Alas, there’s another, much baser, political angle: the actual outcome of Momcilovic – a declaration that DPCSA s5 is a breach of human rights – is a major win for…. suspected criminals. Yes, those people. Yeeeeech. The anti-Charter mob can now make a big hue and cry about how it’s now a ‘criminal’s Charter’. (They’ll studiously avoid mentioning that the actual right at stake is the presumption of innocence, which, while not universally popular, has a certain cachet even with the tabloid readers.) And what will be the pro-Charter lobby’s reply?: ‘No, it isn’t a criminal’s charter. You can see that because that nasty trafficker Vera Momcilovic’s conviction still stands! And Victoria’s nasty reverse onus still applies to all Victorian drug trials. Hooray!’ Well, they won’t actually say that (I hope.) But, I suspect, they will stay pretty quiet on that substantive issues in Momcilovic and, instead, blather on about the generic rights dialogue. To see what I mean, take a look at the media releases put out by VEOHRC on Major Crimes, which is subject to the same angle. See any? Nope. And that’s a case, unlike this one, where the Commission had a huge victory. There’s only one reason why they didn’t want the media to know about that victory, isn’t there? And look at the Victorian lobby’s ‘good news stories‘ about the Charter. Don’t see any stories about criminal process rights there? That’s because those are ‘bad news stories’.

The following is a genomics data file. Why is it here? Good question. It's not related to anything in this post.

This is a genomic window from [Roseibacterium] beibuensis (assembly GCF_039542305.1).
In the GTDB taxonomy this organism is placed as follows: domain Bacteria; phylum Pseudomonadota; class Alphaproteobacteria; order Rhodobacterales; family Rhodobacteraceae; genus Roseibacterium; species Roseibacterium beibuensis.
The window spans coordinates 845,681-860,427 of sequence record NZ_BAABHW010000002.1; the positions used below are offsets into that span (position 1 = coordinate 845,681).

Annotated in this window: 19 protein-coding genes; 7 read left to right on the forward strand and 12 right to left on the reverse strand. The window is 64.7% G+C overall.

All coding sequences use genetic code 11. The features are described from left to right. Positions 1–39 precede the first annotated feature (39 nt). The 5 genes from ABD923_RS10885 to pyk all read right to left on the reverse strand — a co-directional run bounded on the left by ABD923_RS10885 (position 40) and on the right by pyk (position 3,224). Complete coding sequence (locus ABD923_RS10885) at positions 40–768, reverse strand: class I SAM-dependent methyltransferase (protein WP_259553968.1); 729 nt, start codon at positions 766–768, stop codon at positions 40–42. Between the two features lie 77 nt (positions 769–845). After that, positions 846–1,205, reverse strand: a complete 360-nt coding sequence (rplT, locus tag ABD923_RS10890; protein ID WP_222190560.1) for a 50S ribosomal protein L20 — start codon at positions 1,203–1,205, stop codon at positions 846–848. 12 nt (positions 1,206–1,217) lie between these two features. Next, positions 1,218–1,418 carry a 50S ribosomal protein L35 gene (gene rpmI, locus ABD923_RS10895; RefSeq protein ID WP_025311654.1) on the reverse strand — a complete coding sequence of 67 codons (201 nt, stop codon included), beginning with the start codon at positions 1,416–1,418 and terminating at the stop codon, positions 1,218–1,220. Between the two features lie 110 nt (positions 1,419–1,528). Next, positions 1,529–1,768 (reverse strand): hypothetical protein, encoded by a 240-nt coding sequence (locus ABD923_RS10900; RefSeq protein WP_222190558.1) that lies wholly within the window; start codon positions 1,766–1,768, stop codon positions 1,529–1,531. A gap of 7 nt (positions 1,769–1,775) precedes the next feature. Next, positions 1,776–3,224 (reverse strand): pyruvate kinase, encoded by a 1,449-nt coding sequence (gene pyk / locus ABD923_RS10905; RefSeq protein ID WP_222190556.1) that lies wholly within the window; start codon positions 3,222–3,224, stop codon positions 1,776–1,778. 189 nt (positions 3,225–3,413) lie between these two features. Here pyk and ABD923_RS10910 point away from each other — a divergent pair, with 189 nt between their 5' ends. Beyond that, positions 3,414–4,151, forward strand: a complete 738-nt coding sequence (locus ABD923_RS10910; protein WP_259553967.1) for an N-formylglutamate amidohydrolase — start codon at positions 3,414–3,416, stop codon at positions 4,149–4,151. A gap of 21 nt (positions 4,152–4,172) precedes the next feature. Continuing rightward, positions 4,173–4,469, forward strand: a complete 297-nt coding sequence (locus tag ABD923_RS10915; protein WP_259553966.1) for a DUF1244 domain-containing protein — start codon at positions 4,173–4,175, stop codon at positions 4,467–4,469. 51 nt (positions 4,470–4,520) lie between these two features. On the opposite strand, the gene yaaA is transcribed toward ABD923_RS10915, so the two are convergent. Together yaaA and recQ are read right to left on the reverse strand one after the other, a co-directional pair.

Well, pro-Charter folk, if you cringe because this is a case about criminal defendants’ rights, then you’re just as much spin doctors (and just as little lawyers) as team VGSO. And, more importantly, you aren’t pro-Charter or rights lawyers or lobbyists or whatever at all. Because human rights are meant to be applied without discrimination. All of them. Or else they aren’t human rights at all, but just a set of boutique political objectives, just like the anti-Charter folks have always said. I’ve previously given kudos to the Commissi0n for fronting up at Major Crimes and making the hard arguments about self-incrimination. But I won’t give similar kudos to VEOHRC and the HRLRC for turning up at this case, because both of them chose to limit their arguments to Charter s. 32, leaving the hard yards of arguing that DPCSA s 5 was incompatible with Charter s. 25(1) and not a reasonable limit to Vera Momcilovic (the rights claimant) herself. I realise that the Charter s. 32 issue was the one with the broadest implications for the future, but why would two of Victoria’s key players on human rights opt not to cover the specific rights issues at stake too? If the right at issue had been Charter s. 8, or the rights of kids, then both of these entities would have been all over the issue like a rash.